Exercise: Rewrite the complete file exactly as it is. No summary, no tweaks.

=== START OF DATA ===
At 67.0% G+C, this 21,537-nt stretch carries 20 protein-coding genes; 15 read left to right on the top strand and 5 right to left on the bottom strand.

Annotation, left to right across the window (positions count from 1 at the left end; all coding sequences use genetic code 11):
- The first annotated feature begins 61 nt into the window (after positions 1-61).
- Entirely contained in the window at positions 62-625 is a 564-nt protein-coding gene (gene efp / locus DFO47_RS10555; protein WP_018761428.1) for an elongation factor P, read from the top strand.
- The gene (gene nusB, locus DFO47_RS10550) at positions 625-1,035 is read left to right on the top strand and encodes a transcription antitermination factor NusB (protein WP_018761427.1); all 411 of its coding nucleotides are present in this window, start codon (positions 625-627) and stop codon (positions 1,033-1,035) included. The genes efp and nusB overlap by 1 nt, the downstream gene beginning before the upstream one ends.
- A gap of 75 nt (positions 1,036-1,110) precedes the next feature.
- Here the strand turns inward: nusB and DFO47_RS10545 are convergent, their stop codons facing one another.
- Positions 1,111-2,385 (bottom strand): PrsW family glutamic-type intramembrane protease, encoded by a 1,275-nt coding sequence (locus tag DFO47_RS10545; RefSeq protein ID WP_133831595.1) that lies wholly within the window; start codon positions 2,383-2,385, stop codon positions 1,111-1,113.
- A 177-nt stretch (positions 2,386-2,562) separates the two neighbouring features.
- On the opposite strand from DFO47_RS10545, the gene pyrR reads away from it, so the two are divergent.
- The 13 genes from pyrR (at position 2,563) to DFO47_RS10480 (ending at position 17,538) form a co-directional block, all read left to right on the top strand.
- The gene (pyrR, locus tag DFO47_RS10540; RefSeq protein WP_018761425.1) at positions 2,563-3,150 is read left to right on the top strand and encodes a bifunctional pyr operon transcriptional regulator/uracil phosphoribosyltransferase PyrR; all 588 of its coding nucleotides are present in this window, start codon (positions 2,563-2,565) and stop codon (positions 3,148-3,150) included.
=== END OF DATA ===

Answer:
At 67.0% G+C, this 21,537-nt stretch carries 20 protein-coding genes; 15 read left to right on the top strand and 5 right to left on the bottom strand.

Annotation, left to right across the window (positions count from 1 at the left end; all coding sequences use genetic code 11):
- The first annotated feature begins 61 nt into the window (after positions 1-61).
- Entirely contained in the window at positions 62-625 is a 564-nt protein-coding gene (gene efp / locus DFO47_RS10555; protein WP_018761428.1) for an elongation factor P, read from the top strand.
- The gene (gene nusB, locus DFO47_RS10550) at positions 625-1,035 is read left to right on the top strand and encodes a transcription antitermination factor NusB (protein WP_018761427.1); all 411 of its coding nucleotides are present in this window, start codon (positions 625-627) and stop codon (positions 1,033-1,035) included. The genes efp and nusB overlap by 1 nt, the downstream gene beginning before the upstream one ends.
- A gap of 75 nt (positions 1,036-1,110) precedes the next feature.
- Here the strand turns inward: nusB and DFO47_RS10545 are convergent, their stop codons facing one another.
- Positions 1,111-2,385 (bottom strand): PrsW family glutamic-type intramembrane protease, encoded by a 1,275-nt coding sequence (locus tag DFO47_RS10545; RefSeq protein ID WP_133831595.1) that lies wholly within the window; start codon positions 2,383-2,385, stop codon positions 1,111-1,113.
- A 177-nt stretch (positions 2,386-2,562) separates the two neighbouring features.
- On the opposite strand from DFO47_RS10545, the gene pyrR reads away from it, so the two are divergent.
- The 13 genes from pyrR (at position 2,563) to DFO47_RS10480 (ending at position 17,538) form a co-directional block, all read left to right on the top strand.
- The gene (pyrR, locus tag DFO47_RS10540; RefSeq protein WP_018761425.1) at positions 2,563-3,150 is read left to right on the top strand and encodes a bifunctional pyr operon transcriptional regulator/uracil phosphoribosyltransferase PyrR; all 588 of its coding nucleotides are present in this window, start codon (positions 2,563-2,565) and stop codon (positions 3,148-3,150) included.